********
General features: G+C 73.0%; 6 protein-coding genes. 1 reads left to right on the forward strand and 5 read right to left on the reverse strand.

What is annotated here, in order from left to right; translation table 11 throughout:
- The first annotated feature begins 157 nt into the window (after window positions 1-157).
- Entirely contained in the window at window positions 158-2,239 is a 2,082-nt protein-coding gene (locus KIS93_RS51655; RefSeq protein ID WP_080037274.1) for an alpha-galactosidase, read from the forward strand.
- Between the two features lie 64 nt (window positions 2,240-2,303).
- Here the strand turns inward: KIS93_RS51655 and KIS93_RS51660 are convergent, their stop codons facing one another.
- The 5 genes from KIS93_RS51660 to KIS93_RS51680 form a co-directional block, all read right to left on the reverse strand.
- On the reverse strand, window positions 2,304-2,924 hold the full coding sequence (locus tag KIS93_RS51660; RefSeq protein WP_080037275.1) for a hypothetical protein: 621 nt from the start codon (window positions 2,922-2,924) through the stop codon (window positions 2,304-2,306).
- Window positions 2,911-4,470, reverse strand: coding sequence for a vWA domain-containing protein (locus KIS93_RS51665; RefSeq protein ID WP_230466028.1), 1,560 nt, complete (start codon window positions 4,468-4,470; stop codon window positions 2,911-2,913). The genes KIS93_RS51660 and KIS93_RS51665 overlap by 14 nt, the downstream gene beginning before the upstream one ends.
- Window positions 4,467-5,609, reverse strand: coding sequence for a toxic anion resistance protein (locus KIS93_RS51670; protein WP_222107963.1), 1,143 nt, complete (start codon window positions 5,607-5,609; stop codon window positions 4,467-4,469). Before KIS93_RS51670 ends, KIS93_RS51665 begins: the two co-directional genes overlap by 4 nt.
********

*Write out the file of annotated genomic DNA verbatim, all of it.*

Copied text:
General features: G+C 73.0%; 6 protein-coding genes. 1 reads left to right on the forward strand and 5 read right to left on the reverse strand.

What is annotated here, in order from left to right; translation table 11 throughout:
- The first annotated feature begins 157 nt into the window (after window positions 1-157).
- Entirely contained in the window at window positions 158-2,239 is a 2,082-nt protein-coding gene (locus KIS93_RS51655; RefSeq protein ID WP_080037274.1) for an alpha-galactosidase, read from the forward strand.
- Between the two features lie 64 nt (window positions 2,240-2,303).
- Here the strand turns inward: KIS93_RS51655 and KIS93_RS51660 are convergent, their stop codons facing one another.
- The 5 genes from KIS93_RS51660 to KIS93_RS51680 form a co-directional block, all read right to left on the reverse strand.
- On the reverse strand, window positions 2,304-2,924 hold the full coding sequence (locus tag KIS93_RS51660; RefSeq protein WP_080037275.1) for a hypothetical protein: 621 nt from the start codon (window positions 2,922-2,924) through the stop codon (window positions 2,304-2,306).
- Window positions 2,911-4,470, reverse strand: coding sequence for a vWA domain-containing protein (locus KIS93_RS51665; RefSeq protein ID WP_230466028.1), 1,560 nt, complete (start codon window positions 4,468-4,470; stop codon window positions 2,911-2,913). The genes KIS93_RS51660 and KIS93_RS51665 overlap by 14 nt, the downstream gene beginning before the upstream one ends.
- Window positions 4,467-5,609, reverse strand: coding sequence for a toxic anion resistance protein (locus KIS93_RS51670; protein WP_222107963.1), 1,143 nt, complete (start codon window positions 5,607-5,609; stop codon window positions 4,467-4,469). Before KIS93_RS51670 ends, KIS93_RS51665 begins: the two co-directional genes overlap by 4 nt.